I packed these crackers on a winter trip to the north woods of Wisconsin, and we ate them with organic raw cheese and homemade raw jerky from a grass-fed steer. The butter I used in the crackers was deep yellow, in fact, raw too until the crackers were baked. To me, it was the most nourishing travel meal imaginable, because at the time, I was reading a book (Cure Tooth Decay, by Ramiel Nagel) that explains how to remineralize your teeth and reverse tooth decay by eating traditional foods, especially high quality, organic, yellow butter, soaked or sprouted whole grains, raw cheese, and grass fed meats.
This recipe comes straight from the Nourishing Traditions cookbook, but it’s not a cracker recipe in the book. It’s actually the recipe for Yogurt Dough, which is used to make crusts for empanadas and even pizza. In somebody’s real food blog – sorry, I can’t remember whose it was – I read that this recipe produces crackers that taste a lot like Wheat Thins. And it does! It’s a simple recipe too, and best if you actually take the time to soak the flour. I use yogurt sometimes, but most often, kefir is what I have in the fridge, and I think I like it’s flavor best in the crackers. You can use either.
Soaking the flour in this recipe makes the crackers easier to digest and the minerals more available to your body because the phytic acid will be broken down. It’s best to soak the flour for 8-12 hours. Much longer than that, and they may become too sour. (Of course, if your kitchen is cooler, you may be able to get away with a longer soak time.)
1 cup plain, whole yogurt or kefir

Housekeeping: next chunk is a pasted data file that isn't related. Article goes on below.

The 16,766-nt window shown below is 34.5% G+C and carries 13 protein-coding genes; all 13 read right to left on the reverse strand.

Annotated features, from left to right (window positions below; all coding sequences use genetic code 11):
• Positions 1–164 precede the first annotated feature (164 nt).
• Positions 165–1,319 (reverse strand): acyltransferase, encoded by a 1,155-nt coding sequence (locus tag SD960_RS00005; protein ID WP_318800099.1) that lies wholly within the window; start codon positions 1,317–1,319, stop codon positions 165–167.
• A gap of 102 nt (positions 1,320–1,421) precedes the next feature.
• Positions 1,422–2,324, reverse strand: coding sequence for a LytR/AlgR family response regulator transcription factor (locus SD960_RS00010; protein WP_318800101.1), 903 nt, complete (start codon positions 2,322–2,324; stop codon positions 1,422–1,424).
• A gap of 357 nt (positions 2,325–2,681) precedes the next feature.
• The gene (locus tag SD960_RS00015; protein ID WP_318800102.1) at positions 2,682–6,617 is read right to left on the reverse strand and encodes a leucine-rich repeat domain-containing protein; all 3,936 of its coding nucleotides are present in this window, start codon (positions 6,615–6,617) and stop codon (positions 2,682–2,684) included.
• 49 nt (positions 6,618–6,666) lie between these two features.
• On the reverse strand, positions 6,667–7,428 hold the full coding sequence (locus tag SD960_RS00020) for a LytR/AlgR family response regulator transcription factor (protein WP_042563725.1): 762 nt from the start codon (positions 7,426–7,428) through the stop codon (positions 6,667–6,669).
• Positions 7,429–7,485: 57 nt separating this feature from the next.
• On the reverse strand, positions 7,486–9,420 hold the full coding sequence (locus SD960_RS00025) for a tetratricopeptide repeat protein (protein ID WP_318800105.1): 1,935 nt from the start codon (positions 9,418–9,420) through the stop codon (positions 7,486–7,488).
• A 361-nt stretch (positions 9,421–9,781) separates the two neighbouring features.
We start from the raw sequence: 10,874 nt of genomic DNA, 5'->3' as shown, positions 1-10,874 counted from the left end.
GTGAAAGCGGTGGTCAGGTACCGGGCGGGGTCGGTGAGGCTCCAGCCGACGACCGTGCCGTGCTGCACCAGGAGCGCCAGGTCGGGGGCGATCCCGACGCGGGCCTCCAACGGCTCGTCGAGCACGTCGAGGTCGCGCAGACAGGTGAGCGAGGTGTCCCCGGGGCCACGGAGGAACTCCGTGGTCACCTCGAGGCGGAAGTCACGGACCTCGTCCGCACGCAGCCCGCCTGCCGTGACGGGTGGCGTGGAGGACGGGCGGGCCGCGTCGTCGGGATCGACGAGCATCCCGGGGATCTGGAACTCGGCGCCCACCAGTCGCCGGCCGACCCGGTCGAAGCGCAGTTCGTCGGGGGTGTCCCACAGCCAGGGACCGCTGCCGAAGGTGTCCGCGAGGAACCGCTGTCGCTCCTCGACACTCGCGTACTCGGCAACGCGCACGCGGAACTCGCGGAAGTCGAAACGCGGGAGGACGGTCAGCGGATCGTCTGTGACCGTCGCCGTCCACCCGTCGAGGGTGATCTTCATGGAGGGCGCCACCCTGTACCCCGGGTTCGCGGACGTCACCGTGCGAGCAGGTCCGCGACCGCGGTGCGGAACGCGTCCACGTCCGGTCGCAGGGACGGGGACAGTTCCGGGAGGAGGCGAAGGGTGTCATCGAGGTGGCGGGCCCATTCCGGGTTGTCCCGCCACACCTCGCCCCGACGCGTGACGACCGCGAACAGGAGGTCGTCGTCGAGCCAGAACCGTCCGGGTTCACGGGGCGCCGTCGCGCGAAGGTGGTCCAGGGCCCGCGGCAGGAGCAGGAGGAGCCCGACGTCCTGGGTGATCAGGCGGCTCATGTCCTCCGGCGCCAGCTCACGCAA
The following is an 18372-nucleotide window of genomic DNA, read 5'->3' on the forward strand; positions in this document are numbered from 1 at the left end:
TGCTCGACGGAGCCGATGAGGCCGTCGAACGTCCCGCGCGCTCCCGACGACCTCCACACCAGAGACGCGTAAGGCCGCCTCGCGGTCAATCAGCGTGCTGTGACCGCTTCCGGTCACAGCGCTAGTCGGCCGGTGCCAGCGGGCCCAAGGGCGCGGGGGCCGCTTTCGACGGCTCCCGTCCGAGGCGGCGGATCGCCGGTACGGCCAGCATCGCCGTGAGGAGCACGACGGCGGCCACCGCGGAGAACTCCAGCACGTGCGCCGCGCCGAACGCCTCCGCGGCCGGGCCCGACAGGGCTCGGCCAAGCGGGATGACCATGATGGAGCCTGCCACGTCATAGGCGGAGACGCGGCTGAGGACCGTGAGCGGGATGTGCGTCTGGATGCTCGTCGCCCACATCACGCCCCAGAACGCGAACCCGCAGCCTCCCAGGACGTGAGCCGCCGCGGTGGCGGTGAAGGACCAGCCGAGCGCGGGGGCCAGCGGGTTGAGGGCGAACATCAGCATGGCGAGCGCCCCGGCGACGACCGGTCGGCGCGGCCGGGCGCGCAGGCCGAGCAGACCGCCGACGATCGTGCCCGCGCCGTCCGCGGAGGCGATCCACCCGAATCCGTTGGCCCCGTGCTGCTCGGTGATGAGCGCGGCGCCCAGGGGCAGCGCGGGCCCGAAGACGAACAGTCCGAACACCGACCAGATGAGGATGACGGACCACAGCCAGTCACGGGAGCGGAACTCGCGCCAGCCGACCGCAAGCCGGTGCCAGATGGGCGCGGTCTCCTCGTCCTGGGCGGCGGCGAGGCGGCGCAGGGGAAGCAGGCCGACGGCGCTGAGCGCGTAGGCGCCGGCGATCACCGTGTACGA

1/2 pound butter, softened,
3 1/2 cups freshly ground soft white wheat flour, or, if you can’t mill it yourself, use pre-milled whole wheat pastry flour
2 t. fine sea salt, plus more to sprinkle on top
unbleached flour for rolling out the dough
Soaking the Flour
In the Nourishing Traditions cookbook, the recipe calls for creaming the butter and yogurt together, but I’ve never had any luck with that method. Instead, I’d suggest that you mix the yogurt with half of the flour and half of the salt in one bowl, and mix the butter with the other half of the flour and salt in another bowl. Once you have two separate balls of dough, one with yogurt and the other with butter, combine the two together. I do it this way, sometimes it produces a cracker with pretty marbling.
Cover the dough and leave it at room temperature for 8-12 hours.
Rolling Out the Crackers
Preheat your oven to 350 degrees.
Use a pastry cloth if you have one. Otherwise, just sprinkle some unbleached flour on the counter to keep the cracker dough from sticking. Roll the dough to about 1/8 inch thick. It’s nice to sprinkle salt on at this point and give the dough one more light rolling to press the salt in a bit. Or you can sprinkle it on later.
Either with a pizza cutter or a knife, cut out your crackers. Prick with a fork. Transfer them to an ungreased metal cookie sheet and bake for about 20 minutes, checking now and then to be sure they don’t burn. They’re done when they’re golden brown on the edges.